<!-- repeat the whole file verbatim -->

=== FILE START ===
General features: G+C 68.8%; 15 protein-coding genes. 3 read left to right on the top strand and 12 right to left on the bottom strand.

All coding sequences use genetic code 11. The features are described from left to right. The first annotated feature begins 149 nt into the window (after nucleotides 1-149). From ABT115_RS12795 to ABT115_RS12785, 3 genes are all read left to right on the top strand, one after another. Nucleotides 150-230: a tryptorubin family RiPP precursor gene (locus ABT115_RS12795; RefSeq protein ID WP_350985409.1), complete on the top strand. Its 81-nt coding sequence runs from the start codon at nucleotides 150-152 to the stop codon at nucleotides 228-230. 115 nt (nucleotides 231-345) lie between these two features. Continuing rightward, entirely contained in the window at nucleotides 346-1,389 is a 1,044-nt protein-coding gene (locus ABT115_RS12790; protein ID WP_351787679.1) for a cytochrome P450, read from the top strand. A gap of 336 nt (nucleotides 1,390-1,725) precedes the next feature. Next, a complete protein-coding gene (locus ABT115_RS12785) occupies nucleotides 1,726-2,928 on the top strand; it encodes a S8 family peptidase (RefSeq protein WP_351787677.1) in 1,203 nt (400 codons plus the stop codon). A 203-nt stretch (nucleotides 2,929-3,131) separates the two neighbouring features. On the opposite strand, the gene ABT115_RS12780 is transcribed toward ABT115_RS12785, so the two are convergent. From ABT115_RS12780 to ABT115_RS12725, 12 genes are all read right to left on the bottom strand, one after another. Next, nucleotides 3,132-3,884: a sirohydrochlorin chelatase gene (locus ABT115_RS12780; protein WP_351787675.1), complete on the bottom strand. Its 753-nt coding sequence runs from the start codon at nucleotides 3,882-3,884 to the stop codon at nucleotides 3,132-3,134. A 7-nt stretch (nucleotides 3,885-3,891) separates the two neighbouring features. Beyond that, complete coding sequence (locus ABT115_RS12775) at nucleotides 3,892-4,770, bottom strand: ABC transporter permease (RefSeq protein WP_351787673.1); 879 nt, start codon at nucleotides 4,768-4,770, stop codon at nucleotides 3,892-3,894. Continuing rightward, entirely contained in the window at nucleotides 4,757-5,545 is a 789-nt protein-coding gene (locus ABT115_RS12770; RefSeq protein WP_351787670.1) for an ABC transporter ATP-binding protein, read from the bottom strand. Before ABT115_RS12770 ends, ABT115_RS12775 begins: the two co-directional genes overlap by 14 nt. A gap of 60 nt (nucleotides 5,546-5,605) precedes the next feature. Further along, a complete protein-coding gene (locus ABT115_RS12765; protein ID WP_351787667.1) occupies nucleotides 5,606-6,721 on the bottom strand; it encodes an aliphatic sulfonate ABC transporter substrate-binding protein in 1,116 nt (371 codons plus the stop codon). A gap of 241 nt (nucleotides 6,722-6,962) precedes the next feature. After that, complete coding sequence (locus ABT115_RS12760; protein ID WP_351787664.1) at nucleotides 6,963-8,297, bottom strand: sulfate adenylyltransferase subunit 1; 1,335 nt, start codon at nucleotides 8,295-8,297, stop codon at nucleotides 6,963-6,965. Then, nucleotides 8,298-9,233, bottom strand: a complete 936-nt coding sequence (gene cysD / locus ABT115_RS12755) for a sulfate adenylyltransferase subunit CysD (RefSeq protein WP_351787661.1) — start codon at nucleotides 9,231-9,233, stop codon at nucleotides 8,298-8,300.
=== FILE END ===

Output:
General features: G+C 68.8%; 15 protein-coding genes. 3 read left to right on the top strand and 12 right to left on the bottom strand.

All coding sequences use genetic code 11. The features are described from left to right. The first annotated feature begins 149 nt into the window (after nucleotides 1-149). From ABT115_RS12795 to ABT115_RS12785, 3 genes are all read left to right on the top strand, one after another. Nucleotides 150-230: a tryptorubin family RiPP precursor gene (locus ABT115_RS12795; RefSeq protein ID WP_350985409.1), complete on the top strand. Its 81-nt coding sequence runs from the start codon at nucleotides 150-152 to the stop codon at nucleotides 228-230. 115 nt (nucleotides 231-345) lie between these two features. Continuing rightward, entirely contained in the window at nucleotides 346-1,389 is a 1,044-nt protein-coding gene (locus ABT115_RS12790; protein ID WP_351787679.1) for a cytochrome P450, read from the top strand. A gap of 336 nt (nucleotides 1,390-1,725) precedes the next feature. Next, a complete protein-coding gene (locus ABT115_RS12785) occupies nucleotides 1,726-2,928 on the top strand; it encodes a S8 family peptidase (RefSeq protein WP_351787677.1) in 1,203 nt (400 codons plus the stop codon). A 203-nt stretch (nucleotides 2,929-3,131) separates the two neighbouring features. On the opposite strand, the gene ABT115_RS12780 is transcribed toward ABT115_RS12785, so the two are convergent. From ABT115_RS12780 to ABT115_RS12725, 12 genes are all read right to left on the bottom strand, one after another. Next, nucleotides 3,132-3,884: a sirohydrochlorin chelatase gene (locus ABT115_RS12780; protein WP_351787675.1), complete on the bottom strand. Its 753-nt coding sequence runs from the start codon at nucleotides 3,882-3,884 to the stop codon at nucleotides 3,132-3,134. A 7-nt stretch (nucleotides 3,885-3,891) separates the two neighbouring features. Beyond that, complete coding sequence (locus ABT115_RS12775) at nucleotides 3,892-4,770, bottom strand: ABC transporter permease (RefSeq protein WP_351787673.1); 879 nt, start codon at nucleotides 4,768-4,770, stop codon at nucleotides 3,892-3,894. Continuing rightward, entirely contained in the window at nucleotides 4,757-5,545 is a 789-nt protein-coding gene (locus ABT115_RS12770; RefSeq protein WP_351787670.1) for an ABC transporter ATP-binding protein, read from the bottom strand. Before ABT115_RS12770 ends, ABT115_RS12775 begins: the two co-directional genes overlap by 14 nt. A gap of 60 nt (nucleotides 5,546-5,605) precedes the next feature. Further along, a complete protein-coding gene (locus ABT115_RS12765; protein ID WP_351787667.1) occupies nucleotides 5,606-6,721 on the bottom strand; it encodes an aliphatic sulfonate ABC transporter substrate-binding protein in 1,116 nt (371 codons plus the stop codon). A gap of 241 nt (nucleotides 6,722-6,962) precedes the next feature. After that, complete coding sequence (locus ABT115_RS12760; protein ID WP_351787664.1) at nucleotides 6,963-8,297, bottom strand: sulfate adenylyltransferase subunit 1; 1,335 nt, start codon at nucleotides 8,295-8,297, stop codon at nucleotides 6,963-6,965. Then, nucleotides 8,298-9,233, bottom strand: a complete 936-nt coding sequence (gene cysD / locus ABT115_RS12755) for a sulfate adenylyltransferase subunit CysD (RefSeq protein WP_351787661.1) — start codon at nucleotides 9,231-9,233, stop codon at nucleotides 8,298-8,300.